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Establishing a Water Resource Issue Management Program 37 interpretations by various stakeholders. In the end, there is no substitute for careful review of the applicable regulations and interpretation of their meaning by qualified environmental profession- als, legal counsel, and regulators for the specific potential impacts to water resources on a project. Prior to the detailed, project-specific analysis of regulatory requirements that must occur, how- ever, it can be valuable to airports to identify the core regulatory requirements for guidance in the early planning processes. Greater awareness of the core regulatory requirements prior to planning can reduce the risk of impacts to project function, airport operations, schedule, and cost. The core regulatory requirements for individual water resource issue categories should be rel- atively consistent from project to project at a given airport. Understanding those requirements can provide airports with greater facility in assessing issues that may arise and their effects on the development project planning process. Having a common understanding of the core regulatory requirements can save time and money at the start of project planning and can provide a more- informed means of screening initial project alternatives. The core regulatory requirements should include documentation of the following: Potentially applicable regulations (federal, state, regional, and local); Regulatory documents to reference; Agencies with jurisdiction and regulator points of contact; Regulated parameters; Compliance requirements; Submittal requirements for the regulatory approval process; Mitigation criteria; and Statutory timeframes. To assist in developing this understanding, flow charts illustrating the recommended steps for defining the core regulatory requirements are provided in each individual fact sheet in Appen- dix B. The flow charts are specific to the water resource issue. An example of one of the flow charts is provided in Figure 3. Documenting a summary of the core regulatory requirements for each water resource issue at an airport for a project can be a useful communication tool. An example of a summary sheet for core regulatory requirements is given in Worksheet 3 in Appendix B. 2.2.5 Creating a Mitigation Facility Inventory It is the goal of most stakeholders to avoid impacts to water resources if possible. It is hoped that implementation of the methods in the Handbook will facilitate a greater degree of avoidance. In cases where water resource impact avoidance and meeting project objectives are incompatible, impacts can be allowed if authorized by regulatory agencies with appropriate jurisdiction. Approval of impacts will typically require some form of mitigation to offset the loss of the water resource or reductions in its value. Mitigation can take many forms: there are typically hierarchies of preferred mitigation measures associated with individual regulations and regulatory agencies. The hierarchies include use of existing facilities specifically designed to support mitigation from multiple projects. At the earliest stages of planning, it is useful to have an understanding not only of the general mitigation requirements (obtained from documentation of the core regulatory requirements), but also of the mitigation facilities that might be available in the airport's locale. It is recommended that operators identify these mitigation facilities for inclusion in the Water Resource Issue Information Catalog. Potential mitigation facilities to seek out include Wetland mitigation areas specifically developed by airport operators to support multiple air- port projects;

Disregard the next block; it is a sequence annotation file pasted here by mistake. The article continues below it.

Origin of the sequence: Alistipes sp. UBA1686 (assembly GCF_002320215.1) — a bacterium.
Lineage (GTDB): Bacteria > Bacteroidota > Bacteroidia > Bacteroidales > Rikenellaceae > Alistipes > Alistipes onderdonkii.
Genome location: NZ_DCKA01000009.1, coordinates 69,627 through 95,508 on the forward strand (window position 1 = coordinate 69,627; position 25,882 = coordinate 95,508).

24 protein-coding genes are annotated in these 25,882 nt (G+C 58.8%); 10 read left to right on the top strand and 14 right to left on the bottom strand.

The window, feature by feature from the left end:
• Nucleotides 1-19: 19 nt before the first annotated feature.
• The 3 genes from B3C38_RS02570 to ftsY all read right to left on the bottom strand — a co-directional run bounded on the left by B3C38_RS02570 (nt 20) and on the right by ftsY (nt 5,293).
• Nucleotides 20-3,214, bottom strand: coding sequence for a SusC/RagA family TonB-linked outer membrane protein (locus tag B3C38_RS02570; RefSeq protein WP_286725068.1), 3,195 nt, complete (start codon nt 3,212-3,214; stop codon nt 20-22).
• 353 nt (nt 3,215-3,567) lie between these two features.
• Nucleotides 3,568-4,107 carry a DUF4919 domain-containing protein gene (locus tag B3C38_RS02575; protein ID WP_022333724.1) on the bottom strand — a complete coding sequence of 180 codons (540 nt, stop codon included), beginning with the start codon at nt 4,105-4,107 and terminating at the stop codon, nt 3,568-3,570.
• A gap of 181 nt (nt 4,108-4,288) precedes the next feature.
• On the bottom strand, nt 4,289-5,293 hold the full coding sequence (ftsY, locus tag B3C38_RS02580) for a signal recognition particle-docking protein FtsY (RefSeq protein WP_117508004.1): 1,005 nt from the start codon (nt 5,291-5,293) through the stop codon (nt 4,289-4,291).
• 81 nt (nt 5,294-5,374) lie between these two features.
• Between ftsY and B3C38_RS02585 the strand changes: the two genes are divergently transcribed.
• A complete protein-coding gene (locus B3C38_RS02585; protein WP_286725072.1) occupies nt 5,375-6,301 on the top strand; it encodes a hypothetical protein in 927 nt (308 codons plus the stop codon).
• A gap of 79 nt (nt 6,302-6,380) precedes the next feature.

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38 A Handbook for Addressing Water Resource Issues Affecting Airport Development Planning Figure 3. Example process for defining the core regulatory requirements for physical impacts to wetlands and other surface waters. Wetland mitigation banks approved by the USACE; Stream mitigation areas approved by the USACE (these may be available within some wetland mitigation banks); Regional storm water management facilities that can be used to manage storm water quantity compliance requirements from development projects; and Publicly owned treatment works (POTWs) that can accept discharges of storm water or process wastewater. In addition to these facilities, airport operators may want to consider local waterways that might be suitable for stream restoration actions or for creation of conservation easements that would protect the streams from development in perpetuity (provided they do not create or enhance habitats attractive to wildlife hazardous to aviation).